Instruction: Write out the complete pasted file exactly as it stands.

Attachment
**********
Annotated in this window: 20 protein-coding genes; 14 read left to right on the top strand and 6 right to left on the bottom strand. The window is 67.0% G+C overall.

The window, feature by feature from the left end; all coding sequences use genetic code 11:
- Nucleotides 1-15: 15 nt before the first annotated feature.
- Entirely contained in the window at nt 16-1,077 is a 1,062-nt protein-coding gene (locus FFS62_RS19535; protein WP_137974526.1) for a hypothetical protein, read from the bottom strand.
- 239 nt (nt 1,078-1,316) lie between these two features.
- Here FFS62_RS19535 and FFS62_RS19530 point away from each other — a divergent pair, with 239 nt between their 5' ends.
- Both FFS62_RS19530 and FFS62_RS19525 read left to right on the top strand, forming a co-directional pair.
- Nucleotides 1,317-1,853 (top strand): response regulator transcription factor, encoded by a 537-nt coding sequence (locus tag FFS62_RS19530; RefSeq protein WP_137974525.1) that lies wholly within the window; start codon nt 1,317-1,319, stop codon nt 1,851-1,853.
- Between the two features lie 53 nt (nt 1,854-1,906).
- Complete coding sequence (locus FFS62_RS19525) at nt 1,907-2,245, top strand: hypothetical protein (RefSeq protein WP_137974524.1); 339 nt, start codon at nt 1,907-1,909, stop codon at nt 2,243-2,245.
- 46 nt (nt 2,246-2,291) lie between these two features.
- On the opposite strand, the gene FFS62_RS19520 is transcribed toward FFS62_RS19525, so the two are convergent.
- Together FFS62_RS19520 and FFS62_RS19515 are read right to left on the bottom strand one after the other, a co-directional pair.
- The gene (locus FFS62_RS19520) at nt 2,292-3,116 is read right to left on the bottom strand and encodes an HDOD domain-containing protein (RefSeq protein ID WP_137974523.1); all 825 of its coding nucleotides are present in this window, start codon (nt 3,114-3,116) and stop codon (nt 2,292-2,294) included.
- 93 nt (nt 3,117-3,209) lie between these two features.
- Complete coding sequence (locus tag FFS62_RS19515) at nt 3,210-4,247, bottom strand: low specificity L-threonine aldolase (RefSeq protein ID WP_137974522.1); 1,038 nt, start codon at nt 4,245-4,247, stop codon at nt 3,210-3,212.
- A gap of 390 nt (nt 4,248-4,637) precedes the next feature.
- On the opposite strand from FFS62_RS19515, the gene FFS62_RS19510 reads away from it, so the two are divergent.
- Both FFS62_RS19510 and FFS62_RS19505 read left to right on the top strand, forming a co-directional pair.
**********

Annotated in this window: 20 protein-coding genes; 14 read left to right on the top strand and 6 right to left on the bottom strand. The window is 67.0% G+C overall.

The window, feature by feature from the left end; all coding sequences use genetic code 11:
- Nucleotides 1-15: 15 nt before the first annotated feature.
- Entirely contained in the window at nt 16-1,077 is a 1,062-nt protein-coding gene (locus FFS62_RS19535; protein WP_137974526.1) for a hypothetical protein, read from the bottom strand.
- 239 nt (nt 1,078-1,316) lie between these two features.
- Here FFS62_RS19535 and FFS62_RS19530 point away from each other — a divergent pair, with 239 nt between their 5' ends.
- Both FFS62_RS19530 and FFS62_RS19525 read left to right on the top strand, forming a co-directional pair.
- Nucleotides 1,317-1,853 (top strand): response regulator transcription factor, encoded by a 537-nt coding sequence (locus tag FFS62_RS19530; RefSeq protein WP_137974525.1) that lies wholly within the window; start codon nt 1,317-1,319, stop codon nt 1,851-1,853.
- Between the two features lie 53 nt (nt 1,854-1,906).
- Complete coding sequence (locus FFS62_RS19525) at nt 1,907-2,245, top strand: hypothetical protein (RefSeq protein WP_137974524.1); 339 nt, start codon at nt 1,907-1,909, stop codon at nt 2,243-2,245.
- 46 nt (nt 2,246-2,291) lie between these two features.
- On the opposite strand, the gene FFS62_RS19520 is transcribed toward FFS62_RS19525, so the two are convergent.
- Together FFS62_RS19520 and FFS62_RS19515 are read right to left on the bottom strand one after the other, a co-directional pair.
- The gene (locus FFS62_RS19520) at nt 2,292-3,116 is read right to left on the bottom strand and encodes an HDOD domain-containing protein (RefSeq protein ID WP_137974523.1); all 825 of its coding nucleotides are present in this window, start codon (nt 3,114-3,116) and stop codon (nt 2,292-2,294) included.
- 93 nt (nt 3,117-3,209) lie between these two features.
- Complete coding sequence (locus tag FFS62_RS19515) at nt 3,210-4,247, bottom strand: low specificity L-threonine aldolase (RefSeq protein ID WP_137974522.1); 1,038 nt, start codon at nt 4,245-4,247, stop codon at nt 3,210-3,212.
- A gap of 390 nt (nt 4,248-4,637) precedes the next feature.
- On the opposite strand from FFS62_RS19515, the gene FFS62_RS19510 reads away from it, so the two are divergent.
- Both FFS62_RS19510 and FFS62_RS19505 read left to right on the top strand, forming a co-directional pair.